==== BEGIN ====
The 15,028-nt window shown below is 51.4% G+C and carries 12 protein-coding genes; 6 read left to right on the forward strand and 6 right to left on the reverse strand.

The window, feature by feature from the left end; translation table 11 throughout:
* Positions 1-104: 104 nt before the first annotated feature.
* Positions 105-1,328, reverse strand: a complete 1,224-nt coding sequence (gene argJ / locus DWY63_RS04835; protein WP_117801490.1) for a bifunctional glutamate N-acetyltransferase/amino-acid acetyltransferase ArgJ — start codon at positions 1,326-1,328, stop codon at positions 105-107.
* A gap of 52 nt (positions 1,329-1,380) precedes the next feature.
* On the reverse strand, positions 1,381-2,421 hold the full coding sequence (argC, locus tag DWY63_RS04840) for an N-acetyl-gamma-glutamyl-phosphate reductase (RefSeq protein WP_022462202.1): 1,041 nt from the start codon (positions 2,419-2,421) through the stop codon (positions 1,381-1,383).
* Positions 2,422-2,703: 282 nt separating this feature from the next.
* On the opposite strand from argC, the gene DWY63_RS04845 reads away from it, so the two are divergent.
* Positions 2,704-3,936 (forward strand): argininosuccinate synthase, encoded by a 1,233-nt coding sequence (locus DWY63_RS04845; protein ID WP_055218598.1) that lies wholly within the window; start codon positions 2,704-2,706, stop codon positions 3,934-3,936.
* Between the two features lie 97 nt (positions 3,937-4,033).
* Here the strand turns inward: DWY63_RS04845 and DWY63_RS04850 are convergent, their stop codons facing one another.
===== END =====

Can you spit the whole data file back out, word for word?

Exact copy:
The 15,028-nt window shown below is 51.4% G+C and carries 12 protein-coding genes; 6 read left to right on the forward strand and 6 right to left on the reverse strand.

The window, feature by feature from the left end; translation table 11 throughout:
* Positions 1-104: 104 nt before the first annotated feature.
* Positions 105-1,328, reverse strand: a complete 1,224-nt coding sequence (gene argJ / locus DWY63_RS04835; protein WP_117801490.1) for a bifunctional glutamate N-acetyltransferase/amino-acid acetyltransferase ArgJ — start codon at positions 1,326-1,328, stop codon at positions 105-107.
* A gap of 52 nt (positions 1,329-1,380) precedes the next feature.
* On the reverse strand, positions 1,381-2,421 hold the full coding sequence (argC, locus tag DWY63_RS04840) for an N-acetyl-gamma-glutamyl-phosphate reductase (RefSeq protein WP_022462202.1): 1,041 nt from the start codon (positions 2,419-2,421) through the stop codon (positions 1,381-1,383).
* Positions 2,422-2,703: 282 nt separating this feature from the next.
* On the opposite strand from argC, the gene DWY63_RS04845 reads away from it, so the two are divergent.
* Positions 2,704-3,936 (forward strand): argininosuccinate synthase, encoded by a 1,233-nt coding sequence (locus DWY63_RS04845; protein ID WP_055218598.1) that lies wholly within the window; start codon positions 2,704-2,706, stop codon positions 3,934-3,936.
* Between the two features lie 97 nt (positions 3,937-4,033).
* Here the strand turns inward: DWY63_RS04845 and DWY63_RS04850 are convergent, their stop codons facing one another.